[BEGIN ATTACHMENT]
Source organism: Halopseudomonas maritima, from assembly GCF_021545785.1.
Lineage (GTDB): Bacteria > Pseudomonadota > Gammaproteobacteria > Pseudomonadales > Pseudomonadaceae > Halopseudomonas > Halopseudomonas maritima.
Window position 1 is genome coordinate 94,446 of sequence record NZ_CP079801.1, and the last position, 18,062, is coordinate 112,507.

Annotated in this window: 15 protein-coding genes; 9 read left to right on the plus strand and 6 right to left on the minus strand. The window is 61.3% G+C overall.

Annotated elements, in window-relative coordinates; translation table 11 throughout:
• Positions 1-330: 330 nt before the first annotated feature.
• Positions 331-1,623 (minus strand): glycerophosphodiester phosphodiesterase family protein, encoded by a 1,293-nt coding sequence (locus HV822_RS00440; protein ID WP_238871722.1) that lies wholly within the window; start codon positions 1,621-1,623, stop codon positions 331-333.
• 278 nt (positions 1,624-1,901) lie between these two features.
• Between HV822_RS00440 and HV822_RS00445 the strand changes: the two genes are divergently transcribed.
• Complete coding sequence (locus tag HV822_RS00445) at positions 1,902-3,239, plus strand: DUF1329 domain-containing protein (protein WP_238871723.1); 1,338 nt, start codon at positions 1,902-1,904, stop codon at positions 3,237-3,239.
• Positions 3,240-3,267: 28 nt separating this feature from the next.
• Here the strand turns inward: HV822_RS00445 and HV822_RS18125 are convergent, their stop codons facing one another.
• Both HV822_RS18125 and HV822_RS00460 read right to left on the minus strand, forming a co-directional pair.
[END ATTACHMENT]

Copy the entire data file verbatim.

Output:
Source organism: Halopseudomonas maritima, from assembly GCF_021545785.1.
Lineage (GTDB): Bacteria > Pseudomonadota > Gammaproteobacteria > Pseudomonadales > Pseudomonadaceae > Halopseudomonas > Halopseudomonas maritima.
Window position 1 is genome coordinate 94,446 of sequence record NZ_CP079801.1, and the last position, 18,062, is coordinate 112,507.

Annotated in this window: 15 protein-coding genes; 9 read left to right on the plus strand and 6 right to left on the minus strand. The window is 61.3% G+C overall.

Annotated elements, in window-relative coordinates; translation table 11 throughout:
• Positions 1-330: 330 nt before the first annotated feature.
• Positions 331-1,623 (minus strand): glycerophosphodiester phosphodiesterase family protein, encoded by a 1,293-nt coding sequence (locus HV822_RS00440; protein ID WP_238871722.1) that lies wholly within the window; start codon positions 1,621-1,623, stop codon positions 331-333.
• 278 nt (positions 1,624-1,901) lie between these two features.
• Between HV822_RS00440 and HV822_RS00445 the strand changes: the two genes are divergently transcribed.
• Complete coding sequence (locus tag HV822_RS00445) at positions 1,902-3,239, plus strand: DUF1329 domain-containing protein (protein WP_238871723.1); 1,338 nt, start codon at positions 1,902-1,904, stop codon at positions 3,237-3,239.
• Positions 3,240-3,267: 28 nt separating this feature from the next.
• Here the strand turns inward: HV822_RS00445 and HV822_RS18125 are convergent, their stop codons facing one another.
• Both HV822_RS18125 and HV822_RS00460 read right to left on the minus strand, forming a co-directional pair.